• Novel 'converter' heralds breakthrough in ultra-fast data processing at nanoscale

    Scientists have recently invented a novel 'converter' that can harness the speed and small size of plasmons for high frequency data processing and transmission in nanoelectronics.
  • Insight into a hidden order seen with high field magnet

    A specific uranium compound has puzzled researchers for thirty years. Although the crystal structure is simple, no one understands exactly what is happening once it is cooled below a certain temperature. Apparently, a 'hidden order' emerges, whose nature is completely unknown. Now physicists have characterized this hidden order state more precisely and studied it on a microscopic scale. To accomplish this, they utilized a high-field magnet that permits neutron experiments to be conducted under conditions of extremely high magnetic fields.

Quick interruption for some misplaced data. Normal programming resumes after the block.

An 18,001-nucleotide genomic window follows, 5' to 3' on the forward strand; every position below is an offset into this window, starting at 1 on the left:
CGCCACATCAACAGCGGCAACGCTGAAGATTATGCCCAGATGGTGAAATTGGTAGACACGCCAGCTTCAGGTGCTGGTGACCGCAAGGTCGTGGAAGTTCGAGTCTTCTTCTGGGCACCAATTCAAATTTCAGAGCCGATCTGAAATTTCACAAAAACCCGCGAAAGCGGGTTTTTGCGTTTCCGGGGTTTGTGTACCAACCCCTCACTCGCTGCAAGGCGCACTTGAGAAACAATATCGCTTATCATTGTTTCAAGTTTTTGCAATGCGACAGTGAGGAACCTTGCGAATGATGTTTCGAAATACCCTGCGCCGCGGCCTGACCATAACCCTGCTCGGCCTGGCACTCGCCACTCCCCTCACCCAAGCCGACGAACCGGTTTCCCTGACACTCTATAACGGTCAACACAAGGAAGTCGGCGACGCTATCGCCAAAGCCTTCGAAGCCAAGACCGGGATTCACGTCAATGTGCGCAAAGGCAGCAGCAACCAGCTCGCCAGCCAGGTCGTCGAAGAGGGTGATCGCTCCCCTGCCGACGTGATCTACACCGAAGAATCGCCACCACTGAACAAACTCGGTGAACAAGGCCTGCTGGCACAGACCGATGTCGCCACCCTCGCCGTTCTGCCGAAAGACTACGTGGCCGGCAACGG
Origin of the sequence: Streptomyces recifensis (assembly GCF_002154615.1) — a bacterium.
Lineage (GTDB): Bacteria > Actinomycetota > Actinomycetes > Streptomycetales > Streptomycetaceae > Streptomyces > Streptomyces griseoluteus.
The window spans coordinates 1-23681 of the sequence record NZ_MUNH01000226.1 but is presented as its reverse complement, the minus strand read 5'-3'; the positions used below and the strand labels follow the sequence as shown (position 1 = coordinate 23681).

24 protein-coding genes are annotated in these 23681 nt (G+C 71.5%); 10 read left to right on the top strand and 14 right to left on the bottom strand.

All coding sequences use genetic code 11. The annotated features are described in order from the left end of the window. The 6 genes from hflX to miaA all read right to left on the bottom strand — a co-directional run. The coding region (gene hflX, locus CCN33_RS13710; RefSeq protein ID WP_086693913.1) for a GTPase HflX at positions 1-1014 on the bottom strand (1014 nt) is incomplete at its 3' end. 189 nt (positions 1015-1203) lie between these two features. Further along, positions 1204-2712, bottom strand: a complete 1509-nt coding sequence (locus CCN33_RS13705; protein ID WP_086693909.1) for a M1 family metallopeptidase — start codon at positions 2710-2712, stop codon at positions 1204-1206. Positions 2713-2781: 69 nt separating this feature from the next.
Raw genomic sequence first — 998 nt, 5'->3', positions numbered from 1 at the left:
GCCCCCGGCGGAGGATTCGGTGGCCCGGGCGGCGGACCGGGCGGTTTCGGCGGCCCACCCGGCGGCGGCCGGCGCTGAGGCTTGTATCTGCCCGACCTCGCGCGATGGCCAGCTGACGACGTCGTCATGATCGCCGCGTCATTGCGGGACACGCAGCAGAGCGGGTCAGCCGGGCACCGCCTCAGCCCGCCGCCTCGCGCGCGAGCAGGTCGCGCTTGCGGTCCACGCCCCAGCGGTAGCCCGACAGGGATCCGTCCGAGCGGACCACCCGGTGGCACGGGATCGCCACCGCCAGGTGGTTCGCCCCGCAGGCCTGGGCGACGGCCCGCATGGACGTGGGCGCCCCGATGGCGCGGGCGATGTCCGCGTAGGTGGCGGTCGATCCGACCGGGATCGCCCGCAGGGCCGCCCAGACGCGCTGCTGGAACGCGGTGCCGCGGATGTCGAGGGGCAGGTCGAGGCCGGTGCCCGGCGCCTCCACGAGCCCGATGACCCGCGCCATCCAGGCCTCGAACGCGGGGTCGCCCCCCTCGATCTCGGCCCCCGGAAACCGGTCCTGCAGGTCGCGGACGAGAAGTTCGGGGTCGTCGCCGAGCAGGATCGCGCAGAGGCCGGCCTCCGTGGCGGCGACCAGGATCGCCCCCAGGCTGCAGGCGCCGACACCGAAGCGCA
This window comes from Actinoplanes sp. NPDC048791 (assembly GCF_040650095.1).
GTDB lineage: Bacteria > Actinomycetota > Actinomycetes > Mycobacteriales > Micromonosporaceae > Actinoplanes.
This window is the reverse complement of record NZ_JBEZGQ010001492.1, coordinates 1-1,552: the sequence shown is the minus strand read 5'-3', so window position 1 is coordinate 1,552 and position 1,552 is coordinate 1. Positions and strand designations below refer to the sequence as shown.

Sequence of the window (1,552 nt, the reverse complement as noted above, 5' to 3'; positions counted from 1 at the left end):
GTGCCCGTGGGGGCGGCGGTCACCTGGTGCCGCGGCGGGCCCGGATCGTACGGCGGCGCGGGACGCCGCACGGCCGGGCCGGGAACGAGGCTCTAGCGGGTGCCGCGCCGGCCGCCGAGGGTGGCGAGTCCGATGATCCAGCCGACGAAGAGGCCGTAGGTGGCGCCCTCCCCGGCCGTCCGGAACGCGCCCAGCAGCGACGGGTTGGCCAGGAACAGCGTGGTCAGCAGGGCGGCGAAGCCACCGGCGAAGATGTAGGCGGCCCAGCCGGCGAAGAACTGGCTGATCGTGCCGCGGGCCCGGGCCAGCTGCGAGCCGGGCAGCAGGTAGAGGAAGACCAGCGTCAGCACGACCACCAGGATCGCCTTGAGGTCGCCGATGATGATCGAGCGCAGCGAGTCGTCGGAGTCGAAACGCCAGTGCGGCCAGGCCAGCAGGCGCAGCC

• 'Y' a protein unicorn might matter in glaucoma

    A protein shaped like a 'Y' makes scientists do a double-take and may change the way they think about a protein sometimes implicated in glaucoma. The Y is a centerpiece in myocilin, binding four other components nicknamed propellers together like balloons on strings.
  • Waterside lighting drastically disrupts wildlife in the surrounding ecosystem

    Streetlights near waterways attract flying insects from the water and change the predator community living in the grass beneath the lights, new research has found. The findings show that artificial night-time lighting could have implications for the surrounding ecosystem and biodiversity, which should be considered when designing new lighting concepts.
  • Life goes on for marine ecosystems after cataclysmic mass extinction

    One of the largest global mass extinctions did not fundamentally change marine ecosystems, scientists have found.
  • Delayed word processing could predict patients' potential to develop Alzheimer's disease